Chorus supports people in a variety of different roles at their organization. Chorus permissions define what tools and actions an account has access to.
Permissions don’t roll up, so we recommend selecting all that apply when updating a person's account.
- Freelance accounts can be added as a byline on stories. We recommend creating a freelance account for any person who needs credit on a story, but does not need access to Chorus (e.g., freelance author, photographer, or illustrator). Some networks create freelance accounts and author profiles for wire services like AP and USA Today, as they republish those stories regularly.
- Authors can access Chorus, create stories, upload assets, and view or edit any stories in the dashboard. Authors cannot schedule or publish stories until they’re approved by an editor.
- Trusted authors have the same abilities as authors, and can publish any stories in the dashboard without approval from an editor.
- Supergroup authors can be added on multi-community networks. They have the same abilities as authors, and can add stories to super groups for their network.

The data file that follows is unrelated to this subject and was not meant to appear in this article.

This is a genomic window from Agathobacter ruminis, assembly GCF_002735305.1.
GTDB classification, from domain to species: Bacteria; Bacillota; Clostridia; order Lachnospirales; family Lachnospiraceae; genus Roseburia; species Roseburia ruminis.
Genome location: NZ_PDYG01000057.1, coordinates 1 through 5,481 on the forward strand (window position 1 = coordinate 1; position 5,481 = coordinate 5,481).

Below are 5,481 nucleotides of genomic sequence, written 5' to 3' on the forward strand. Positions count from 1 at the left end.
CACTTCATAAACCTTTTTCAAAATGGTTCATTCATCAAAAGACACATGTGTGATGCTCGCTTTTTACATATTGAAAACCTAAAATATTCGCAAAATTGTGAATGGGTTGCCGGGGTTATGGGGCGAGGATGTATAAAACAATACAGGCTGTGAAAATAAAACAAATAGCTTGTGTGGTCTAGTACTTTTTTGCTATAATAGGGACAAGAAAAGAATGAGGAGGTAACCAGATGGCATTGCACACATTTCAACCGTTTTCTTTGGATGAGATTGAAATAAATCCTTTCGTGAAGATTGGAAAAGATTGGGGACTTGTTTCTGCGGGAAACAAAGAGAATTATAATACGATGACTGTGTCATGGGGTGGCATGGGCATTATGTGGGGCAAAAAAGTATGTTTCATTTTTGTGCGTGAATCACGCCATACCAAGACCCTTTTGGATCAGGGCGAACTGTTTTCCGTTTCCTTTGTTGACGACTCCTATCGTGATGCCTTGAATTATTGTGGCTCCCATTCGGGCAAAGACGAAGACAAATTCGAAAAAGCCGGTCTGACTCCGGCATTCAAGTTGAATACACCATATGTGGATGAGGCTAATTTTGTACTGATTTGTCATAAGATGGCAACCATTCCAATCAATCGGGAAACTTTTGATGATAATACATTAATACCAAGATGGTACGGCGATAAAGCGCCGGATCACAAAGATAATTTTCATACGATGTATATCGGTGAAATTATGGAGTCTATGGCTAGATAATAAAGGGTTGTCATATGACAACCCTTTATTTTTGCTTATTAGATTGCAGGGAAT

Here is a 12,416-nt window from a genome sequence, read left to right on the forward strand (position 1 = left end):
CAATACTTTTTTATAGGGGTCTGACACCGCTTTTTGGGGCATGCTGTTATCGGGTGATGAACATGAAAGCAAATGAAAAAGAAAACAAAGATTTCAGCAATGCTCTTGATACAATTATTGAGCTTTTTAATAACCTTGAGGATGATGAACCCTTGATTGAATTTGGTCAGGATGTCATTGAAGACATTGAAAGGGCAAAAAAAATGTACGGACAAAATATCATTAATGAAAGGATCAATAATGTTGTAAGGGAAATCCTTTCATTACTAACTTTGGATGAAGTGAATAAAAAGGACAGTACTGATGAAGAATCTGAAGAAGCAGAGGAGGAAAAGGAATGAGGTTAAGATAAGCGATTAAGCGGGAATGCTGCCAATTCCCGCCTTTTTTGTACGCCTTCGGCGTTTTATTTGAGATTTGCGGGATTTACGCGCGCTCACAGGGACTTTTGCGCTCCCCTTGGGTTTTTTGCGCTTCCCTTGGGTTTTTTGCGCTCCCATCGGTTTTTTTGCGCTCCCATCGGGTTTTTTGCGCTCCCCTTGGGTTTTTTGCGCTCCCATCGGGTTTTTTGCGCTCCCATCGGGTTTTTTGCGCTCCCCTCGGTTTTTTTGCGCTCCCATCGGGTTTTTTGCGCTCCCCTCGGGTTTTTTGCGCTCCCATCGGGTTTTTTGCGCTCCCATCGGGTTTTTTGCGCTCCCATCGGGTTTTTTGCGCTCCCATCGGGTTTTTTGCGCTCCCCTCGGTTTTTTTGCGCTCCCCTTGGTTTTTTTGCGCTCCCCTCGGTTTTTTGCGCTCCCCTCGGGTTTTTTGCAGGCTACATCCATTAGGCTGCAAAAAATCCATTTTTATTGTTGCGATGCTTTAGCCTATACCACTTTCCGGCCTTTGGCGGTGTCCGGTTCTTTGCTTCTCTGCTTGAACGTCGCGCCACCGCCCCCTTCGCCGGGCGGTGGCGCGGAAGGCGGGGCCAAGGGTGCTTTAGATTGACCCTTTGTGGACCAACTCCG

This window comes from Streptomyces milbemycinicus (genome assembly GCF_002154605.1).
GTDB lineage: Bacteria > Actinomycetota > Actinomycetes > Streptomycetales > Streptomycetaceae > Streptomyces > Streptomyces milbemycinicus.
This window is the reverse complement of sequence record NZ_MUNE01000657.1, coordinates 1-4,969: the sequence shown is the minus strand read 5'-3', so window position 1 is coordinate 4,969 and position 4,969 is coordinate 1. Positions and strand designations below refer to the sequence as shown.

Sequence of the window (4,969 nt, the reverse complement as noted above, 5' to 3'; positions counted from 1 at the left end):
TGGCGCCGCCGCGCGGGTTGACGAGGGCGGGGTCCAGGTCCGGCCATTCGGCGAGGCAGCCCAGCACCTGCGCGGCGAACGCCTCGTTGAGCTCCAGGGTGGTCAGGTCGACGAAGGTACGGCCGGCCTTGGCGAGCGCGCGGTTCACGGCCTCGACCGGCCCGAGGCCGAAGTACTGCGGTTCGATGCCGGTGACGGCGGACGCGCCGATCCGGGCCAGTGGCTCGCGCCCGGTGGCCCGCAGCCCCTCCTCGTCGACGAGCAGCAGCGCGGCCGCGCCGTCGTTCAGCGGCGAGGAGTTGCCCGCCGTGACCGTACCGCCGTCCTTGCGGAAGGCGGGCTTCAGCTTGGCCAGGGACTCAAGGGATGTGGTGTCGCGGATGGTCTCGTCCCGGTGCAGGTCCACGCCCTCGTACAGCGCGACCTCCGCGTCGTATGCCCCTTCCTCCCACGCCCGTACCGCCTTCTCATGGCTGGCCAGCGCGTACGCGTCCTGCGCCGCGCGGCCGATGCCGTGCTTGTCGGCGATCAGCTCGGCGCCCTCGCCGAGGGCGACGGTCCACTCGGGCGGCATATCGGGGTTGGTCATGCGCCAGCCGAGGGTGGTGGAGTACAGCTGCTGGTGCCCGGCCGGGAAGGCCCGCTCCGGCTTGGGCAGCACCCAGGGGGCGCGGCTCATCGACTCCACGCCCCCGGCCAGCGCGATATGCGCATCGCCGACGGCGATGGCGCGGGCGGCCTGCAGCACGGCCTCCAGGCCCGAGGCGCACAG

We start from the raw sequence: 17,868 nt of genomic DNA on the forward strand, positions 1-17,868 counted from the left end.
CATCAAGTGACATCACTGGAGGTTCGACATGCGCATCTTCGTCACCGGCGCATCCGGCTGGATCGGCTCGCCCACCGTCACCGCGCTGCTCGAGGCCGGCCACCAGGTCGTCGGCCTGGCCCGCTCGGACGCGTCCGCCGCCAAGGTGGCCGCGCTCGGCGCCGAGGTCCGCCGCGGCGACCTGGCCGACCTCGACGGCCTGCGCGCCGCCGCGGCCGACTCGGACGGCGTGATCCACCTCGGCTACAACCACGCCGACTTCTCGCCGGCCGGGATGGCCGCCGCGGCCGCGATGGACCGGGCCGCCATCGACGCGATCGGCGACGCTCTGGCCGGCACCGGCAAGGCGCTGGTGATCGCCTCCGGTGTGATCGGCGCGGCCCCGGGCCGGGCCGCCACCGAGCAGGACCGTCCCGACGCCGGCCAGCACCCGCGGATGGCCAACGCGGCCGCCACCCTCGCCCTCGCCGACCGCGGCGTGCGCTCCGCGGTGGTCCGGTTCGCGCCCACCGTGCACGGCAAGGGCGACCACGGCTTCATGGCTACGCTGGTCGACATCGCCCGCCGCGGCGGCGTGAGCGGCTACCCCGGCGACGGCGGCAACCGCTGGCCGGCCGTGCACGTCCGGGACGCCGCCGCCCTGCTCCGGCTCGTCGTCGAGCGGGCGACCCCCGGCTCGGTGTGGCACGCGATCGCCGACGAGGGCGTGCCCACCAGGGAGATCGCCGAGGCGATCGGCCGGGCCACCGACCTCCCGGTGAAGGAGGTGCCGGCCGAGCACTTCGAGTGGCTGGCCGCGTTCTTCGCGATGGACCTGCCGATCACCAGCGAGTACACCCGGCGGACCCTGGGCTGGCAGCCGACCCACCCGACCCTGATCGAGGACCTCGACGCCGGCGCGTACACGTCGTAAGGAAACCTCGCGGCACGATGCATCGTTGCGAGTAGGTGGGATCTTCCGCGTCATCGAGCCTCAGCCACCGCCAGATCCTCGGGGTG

- Editors can manage, create, and edit stories across a community. Editors have access to a range of site management features so they can:
- Moderators can manage legacy content, though most moderation tools are now in Coral. They can also search for accounts, reset 2-factor authentication, and reset passwords.
- Managers can create freelance accounts, search for contributors, create author profiles, update permissions and restore inactive accounts. We recommend that managers also get moderator permissions, so they can also inspect recent account activity and reset two-factor authentication.
- Network editors can be added at Eater and SB Nation. They can manage super groups and manage content across their networks.
- Asset managers can be added at Eater, Chalkbeat, and Star Tribune. They can search for, use, and edit assets from across the network (not just in the current community).
- Chorus managers can be added at Deseret, Chalkbeat, Chicago Sun-Times, and Star Tribune. They can manage super groups and perform manager-level tasks for all communities within their network.
- Headless admins can be added at Star Tribune. They can manage users across their own organization, and view editorial screens at a network level.
- Members can sign up for their own Chorus accounts to post comments, reply to comment threads, and update their user profile.
Now that you’re familiar with the roles supported on Chorus, you can update permissions on accounts.